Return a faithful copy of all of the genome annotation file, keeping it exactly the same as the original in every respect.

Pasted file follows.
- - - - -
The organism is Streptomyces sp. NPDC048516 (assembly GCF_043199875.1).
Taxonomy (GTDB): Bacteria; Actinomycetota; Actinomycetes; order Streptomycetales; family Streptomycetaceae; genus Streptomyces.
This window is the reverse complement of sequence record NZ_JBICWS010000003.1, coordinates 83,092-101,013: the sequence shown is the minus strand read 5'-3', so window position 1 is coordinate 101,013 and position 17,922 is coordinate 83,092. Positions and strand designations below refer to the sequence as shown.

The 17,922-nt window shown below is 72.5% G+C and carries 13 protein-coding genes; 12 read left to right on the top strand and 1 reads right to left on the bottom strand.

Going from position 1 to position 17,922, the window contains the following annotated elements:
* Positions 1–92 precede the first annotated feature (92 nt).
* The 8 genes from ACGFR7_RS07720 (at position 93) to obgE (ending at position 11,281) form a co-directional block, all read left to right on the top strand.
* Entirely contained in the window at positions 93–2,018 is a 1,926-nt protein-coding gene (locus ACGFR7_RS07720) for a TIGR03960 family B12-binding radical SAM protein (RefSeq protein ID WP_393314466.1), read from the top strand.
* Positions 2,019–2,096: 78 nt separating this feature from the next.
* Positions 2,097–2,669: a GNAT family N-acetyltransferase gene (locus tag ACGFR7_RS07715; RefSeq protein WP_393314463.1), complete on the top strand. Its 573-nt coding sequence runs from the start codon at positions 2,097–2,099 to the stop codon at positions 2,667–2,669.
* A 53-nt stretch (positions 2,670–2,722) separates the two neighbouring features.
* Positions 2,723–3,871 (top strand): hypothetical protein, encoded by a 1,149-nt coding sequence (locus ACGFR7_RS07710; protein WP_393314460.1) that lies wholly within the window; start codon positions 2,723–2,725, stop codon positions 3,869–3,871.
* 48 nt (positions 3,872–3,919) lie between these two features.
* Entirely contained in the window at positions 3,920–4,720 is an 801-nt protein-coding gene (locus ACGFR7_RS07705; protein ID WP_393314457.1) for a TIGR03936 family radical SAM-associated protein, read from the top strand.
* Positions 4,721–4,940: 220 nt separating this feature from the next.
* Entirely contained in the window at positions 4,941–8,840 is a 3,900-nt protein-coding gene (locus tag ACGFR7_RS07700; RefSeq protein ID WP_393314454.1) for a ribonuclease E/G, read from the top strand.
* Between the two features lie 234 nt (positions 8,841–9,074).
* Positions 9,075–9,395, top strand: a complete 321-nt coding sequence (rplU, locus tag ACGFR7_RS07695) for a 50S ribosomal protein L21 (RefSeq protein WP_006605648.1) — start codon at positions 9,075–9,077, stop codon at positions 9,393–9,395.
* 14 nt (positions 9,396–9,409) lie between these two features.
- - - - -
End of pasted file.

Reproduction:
The organism is Streptomyces sp. NPDC048516 (assembly GCF_043199875.1).
Taxonomy (GTDB): Bacteria; Actinomycetota; Actinomycetes; order Streptomycetales; family Streptomycetaceae; genus Streptomyces.
This window is the reverse complement of sequence record NZ_JBICWS010000003.1, coordinates 83,092-101,013: the sequence shown is the minus strand read 5'-3', so window position 1 is coordinate 101,013 and position 17,922 is coordinate 83,092. Positions and strand designations below refer to the sequence as shown.

The 17,922-nt window shown below is 72.5% G+C and carries 13 protein-coding genes; 12 read left to right on the top strand and 1 reads right to left on the bottom strand.

Going from position 1 to position 17,922, the window contains the following annotated elements:
* Positions 1–92 precede the first annotated feature (92 nt).
* The 8 genes from ACGFR7_RS07720 (at position 93) to obgE (ending at position 11,281) form a co-directional block, all read left to right on the top strand.
* Entirely contained in the window at positions 93–2,018 is a 1,926-nt protein-coding gene (locus ACGFR7_RS07720) for a TIGR03960 family B12-binding radical SAM protein (RefSeq protein ID WP_393314466.1), read from the top strand.
* Positions 2,019–2,096: 78 nt separating this feature from the next.
* Positions 2,097–2,669: a GNAT family N-acetyltransferase gene (locus tag ACGFR7_RS07715; RefSeq protein WP_393314463.1), complete on the top strand. Its 573-nt coding sequence runs from the start codon at positions 2,097–2,099 to the stop codon at positions 2,667–2,669.
* A 53-nt stretch (positions 2,670–2,722) separates the two neighbouring features.
* Positions 2,723–3,871 (top strand): hypothetical protein, encoded by a 1,149-nt coding sequence (locus ACGFR7_RS07710; protein WP_393314460.1) that lies wholly within the window; start codon positions 2,723–2,725, stop codon positions 3,869–3,871.
* 48 nt (positions 3,872–3,919) lie between these two features.
* Entirely contained in the window at positions 3,920–4,720 is an 801-nt protein-coding gene (locus ACGFR7_RS07705; protein ID WP_393314457.1) for a TIGR03936 family radical SAM-associated protein, read from the top strand.
* Positions 4,721–4,940: 220 nt separating this feature from the next.
* Entirely contained in the window at positions 4,941–8,840 is a 3,900-nt protein-coding gene (locus tag ACGFR7_RS07700; RefSeq protein ID WP_393314454.1) for a ribonuclease E/G, read from the top strand.
* Between the two features lie 234 nt (positions 8,841–9,074).
* Positions 9,075–9,395, top strand: a complete 321-nt coding sequence (rplU, locus tag ACGFR7_RS07695) for a 50S ribosomal protein L21 (RefSeq protein WP_006605648.1) — start codon at positions 9,075–9,077, stop codon at positions 9,393–9,395.
* 14 nt (positions 9,396–9,409) lie between these two features.